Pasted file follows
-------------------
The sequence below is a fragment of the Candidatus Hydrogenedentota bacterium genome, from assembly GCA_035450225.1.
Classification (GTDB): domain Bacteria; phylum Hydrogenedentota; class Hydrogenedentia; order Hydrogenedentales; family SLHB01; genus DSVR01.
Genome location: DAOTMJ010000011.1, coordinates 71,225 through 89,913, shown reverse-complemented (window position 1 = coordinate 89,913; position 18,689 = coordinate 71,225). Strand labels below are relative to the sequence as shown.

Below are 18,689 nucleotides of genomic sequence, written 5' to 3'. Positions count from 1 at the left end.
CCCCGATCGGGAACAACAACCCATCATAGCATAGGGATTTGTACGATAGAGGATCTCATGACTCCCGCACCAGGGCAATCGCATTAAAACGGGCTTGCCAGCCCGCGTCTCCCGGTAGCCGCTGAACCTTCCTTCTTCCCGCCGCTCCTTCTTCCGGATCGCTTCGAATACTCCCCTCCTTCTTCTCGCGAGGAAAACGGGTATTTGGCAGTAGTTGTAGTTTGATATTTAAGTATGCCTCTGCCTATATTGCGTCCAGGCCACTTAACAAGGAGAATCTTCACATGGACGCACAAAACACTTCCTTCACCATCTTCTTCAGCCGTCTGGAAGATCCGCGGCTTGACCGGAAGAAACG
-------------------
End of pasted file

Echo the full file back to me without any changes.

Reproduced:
The sequence below is a fragment of the Candidatus Hydrogenedentota bacterium genome, from assembly GCA_035450225.1.
Classification (GTDB): domain Bacteria; phylum Hydrogenedentota; class Hydrogenedentia; order Hydrogenedentales; family SLHB01; genus DSVR01.
Genome location: DAOTMJ010000011.1, coordinates 71,225 through 89,913, shown reverse-complemented (window position 1 = coordinate 89,913; position 18,689 = coordinate 71,225). Strand labels below are relative to the sequence as shown.

Below are 18,689 nucleotides of genomic sequence, written 5' to 3'. Positions count from 1 at the left end.
CCCCGATCGGGAACAACAACCCATCATAGCATAGGGATTTGTACGATAGAGGATCTCATGACTCCCGCACCAGGGCAATCGCATTAAAACGGGCTTGCCAGCCCGCGTCTCCCGGTAGCCGCTGAACCTTCCTTCTTCCCGCCGCTCCTTCTTCCGGATCGCTTCGAATACTCCCCTCCTTCTTCTCGCGAGGAAAACGGGTATTTGGCAGTAGTTGTAGTTTGATATTTAAGTATGCCTCTGCCTATATTGCGTCCAGGCCACTTAACAAGGAGAATCTTCACATGGACGCACAAAACACTTCCTTCACCATCTTCTTCAGCCGTCTGGAAGATCCGCGGCTTGACCGGAAGAAACG